Study finds links between Alzheimer’s disease, fluctuating blood lipid levels

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This representational picture shows a man holding a loaded sandwich. — Unsplash/File
This representational picture shows a man holding a loaded sandwich. — Unsplash/File

Where there is delicious food, there is caution. It is common knowledge that, despite the deliciousness it brings to food, high levels of grease lead to high cholesterol, which can lead to health issues.

On top of that, a recent study found that having a high level of total cholesterol that varies significantly over a five-year period may also be problematic because it increases the risk of developing dementia in the future.

“This study adds to a growing body of evidence showing that addressing certain modifiable risk factors and promoting healthy behaviours can reduce the risk of cognitive decline, possibly reduce the risk of dementia, and protect cognitive health,” said Christopher Weber, director of global science initiatives at the Alzheimer’s Association, via email. He was not involved in the study.

The research that was released in the journal Neurology on Wednesday revealed that researchers studied nearly 11,700 adults with an average age of 71.

They also discovered that those with the highest levels of total cholesterol variability had a 19% increased risk of developing Alzheimer’s disease or Alzheimer’s disease-related dementia, also known as ADRD, within the next 12 years.

According to the research’s lead author, Suzette J. Bielinski, a genetic epidemiologist at the Mayo Clinic in Minnesota, “prevention strategies for Alzheimer’s and related dementias are urgently needed”.

“Routine screenings for cholesterol and triglyceride levels are commonly done as part of standard medical care,” Bielinski added. She suggested that fluctuations in results help identify dementia risk, understand dementia development mechanisms, and potentially reduce risk by levelling them out.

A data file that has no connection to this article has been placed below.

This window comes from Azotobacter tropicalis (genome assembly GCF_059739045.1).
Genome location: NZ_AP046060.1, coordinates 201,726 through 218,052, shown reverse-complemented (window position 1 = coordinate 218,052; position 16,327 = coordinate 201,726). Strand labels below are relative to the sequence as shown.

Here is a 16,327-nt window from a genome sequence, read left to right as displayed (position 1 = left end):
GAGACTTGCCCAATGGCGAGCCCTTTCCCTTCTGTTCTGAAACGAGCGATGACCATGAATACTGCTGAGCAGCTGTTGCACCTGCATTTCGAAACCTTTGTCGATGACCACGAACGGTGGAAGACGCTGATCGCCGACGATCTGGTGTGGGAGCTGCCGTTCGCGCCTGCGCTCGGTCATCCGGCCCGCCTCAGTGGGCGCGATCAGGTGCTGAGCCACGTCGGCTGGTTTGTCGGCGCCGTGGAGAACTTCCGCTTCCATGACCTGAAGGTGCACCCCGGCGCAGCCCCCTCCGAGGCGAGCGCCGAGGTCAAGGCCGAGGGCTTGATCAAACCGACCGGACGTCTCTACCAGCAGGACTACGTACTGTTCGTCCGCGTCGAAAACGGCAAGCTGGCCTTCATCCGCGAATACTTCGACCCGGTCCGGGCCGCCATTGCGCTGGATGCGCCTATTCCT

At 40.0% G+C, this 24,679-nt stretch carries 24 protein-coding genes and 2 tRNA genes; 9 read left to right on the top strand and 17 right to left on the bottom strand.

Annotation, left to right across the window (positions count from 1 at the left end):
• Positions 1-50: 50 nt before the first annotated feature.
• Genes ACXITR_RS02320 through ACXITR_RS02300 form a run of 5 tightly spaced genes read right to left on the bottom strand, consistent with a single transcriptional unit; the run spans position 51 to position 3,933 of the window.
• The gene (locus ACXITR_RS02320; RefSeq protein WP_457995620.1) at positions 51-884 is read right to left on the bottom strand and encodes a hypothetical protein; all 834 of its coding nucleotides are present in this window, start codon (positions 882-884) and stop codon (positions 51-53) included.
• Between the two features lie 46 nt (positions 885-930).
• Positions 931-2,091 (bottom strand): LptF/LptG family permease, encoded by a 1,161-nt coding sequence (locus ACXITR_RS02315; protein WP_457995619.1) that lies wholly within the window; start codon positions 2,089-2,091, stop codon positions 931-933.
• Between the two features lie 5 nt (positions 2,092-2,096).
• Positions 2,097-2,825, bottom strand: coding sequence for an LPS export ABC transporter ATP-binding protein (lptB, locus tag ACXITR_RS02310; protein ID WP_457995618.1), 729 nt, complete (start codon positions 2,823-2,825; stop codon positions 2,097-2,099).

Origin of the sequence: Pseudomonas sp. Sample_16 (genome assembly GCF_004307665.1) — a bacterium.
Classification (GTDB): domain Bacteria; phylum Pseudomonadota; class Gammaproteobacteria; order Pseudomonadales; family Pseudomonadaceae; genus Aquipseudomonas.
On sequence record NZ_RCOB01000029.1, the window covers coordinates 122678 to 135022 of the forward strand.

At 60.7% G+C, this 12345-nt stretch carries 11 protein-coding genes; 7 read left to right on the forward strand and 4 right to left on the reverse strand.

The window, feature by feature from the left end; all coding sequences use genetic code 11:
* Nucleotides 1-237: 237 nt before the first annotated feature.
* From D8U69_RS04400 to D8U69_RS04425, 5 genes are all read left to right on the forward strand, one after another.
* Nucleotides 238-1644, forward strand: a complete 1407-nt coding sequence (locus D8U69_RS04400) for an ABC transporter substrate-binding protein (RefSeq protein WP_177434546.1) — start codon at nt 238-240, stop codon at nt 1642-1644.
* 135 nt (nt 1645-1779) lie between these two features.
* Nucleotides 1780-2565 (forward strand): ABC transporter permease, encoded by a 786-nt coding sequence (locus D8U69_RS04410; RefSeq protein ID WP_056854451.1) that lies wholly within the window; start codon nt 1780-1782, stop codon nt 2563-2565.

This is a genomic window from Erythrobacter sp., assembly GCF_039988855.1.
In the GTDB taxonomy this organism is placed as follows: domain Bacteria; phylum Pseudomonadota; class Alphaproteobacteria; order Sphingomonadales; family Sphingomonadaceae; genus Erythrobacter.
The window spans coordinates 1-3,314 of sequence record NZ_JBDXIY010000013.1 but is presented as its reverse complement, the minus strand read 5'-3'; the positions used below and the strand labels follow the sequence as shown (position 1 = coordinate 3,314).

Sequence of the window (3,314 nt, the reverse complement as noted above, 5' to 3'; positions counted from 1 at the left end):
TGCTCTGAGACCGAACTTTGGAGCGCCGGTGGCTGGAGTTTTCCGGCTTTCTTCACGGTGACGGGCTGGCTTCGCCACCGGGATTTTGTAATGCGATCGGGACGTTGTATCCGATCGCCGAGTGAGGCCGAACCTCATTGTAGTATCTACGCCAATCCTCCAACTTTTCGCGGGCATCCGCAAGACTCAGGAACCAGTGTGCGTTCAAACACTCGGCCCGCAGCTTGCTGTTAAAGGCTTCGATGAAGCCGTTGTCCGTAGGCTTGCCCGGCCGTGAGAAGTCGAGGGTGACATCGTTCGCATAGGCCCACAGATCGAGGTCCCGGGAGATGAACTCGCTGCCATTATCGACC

According to CNN, the new study aims to understand the relationship between lipid levels, including cholesterol and triglycerides, and Alzheimer’s and related dementias, which researchers were unable to achieve in previous studies.

The researchers analysed the health records of predominantly White adults from Minnesota who had not been diagnosed with Alzheimer’s or related dementias.

Participants’ lipid levels were gathered on at least three different days in the five years before the start of the study on January 1, 2006, and then researchers tracked whether participants developed Alzheimer’s disease or related dementias through 2018.

In addition to total cholesterol, the study tracked triglycerides, a type of fat that comes from butter and oils; low-density lipoprotein cholesterol, also known as LDL or “bad” cholesterol; and high-density lipoprotein cholesterol, known as HDL or ‘good’ cholesterol.

In the Neurology study, variations in LDL (bad cholesterol) and HDL (good cholesterol) weren’t associated with a higher risk for Alzheimer’s disease or related dementias. But those with the most fluctuation in triglyceride levels had a 23% higher risk compared with participants who had experienced the least variation.

Lipids and neurodegenerative disease

The study found a link between cholesterol and triglyceride levels and Alzheimer’s disease and related dementia risk. However, it had limitations, as it focused on Alzheimer’s disease and related dementias, did not differentiate between types, and did not have data on participants’ lipid levels between 2006 and 2018.

“Further studies looking at the changes over time for this relationship are needed in order to confirm our results and potentially consider preventative strategies,” Bielinski said.

Exactly how varying lipid levels and risk for Alzheimer’s or related dementias are related remains unclear, Bielinski said. Experts do have theories on the mechanics, though, as CNN reported.

Meanwhile, Weber said that cholesterol fluctuations negatively impact brain vascular health, increasing the risk of cognitive decline and dementia, including Alzheimer’s disease. This can lead to plaque instability in the arteries, causing brain damage and later cognitive impairment.

How to maintain balanced blood lipid levels

To maintain healthy lipid levels, brain function, and heart health, lifestyle adjustments like exercise, avoiding sugar and refined carbohydrates are essential. Additionally, it is also important to lose weight, choose healthier fats, and limit alcohol.

However, if these aren’t enough, medications or supplements may be prescribed to lower cholesterol or triglycerides.

“Always consult your doctor or healthcare provider if you are concerned about your cardiovascular health, cholesterol levels, or cognitive decline,” Weber said via email.



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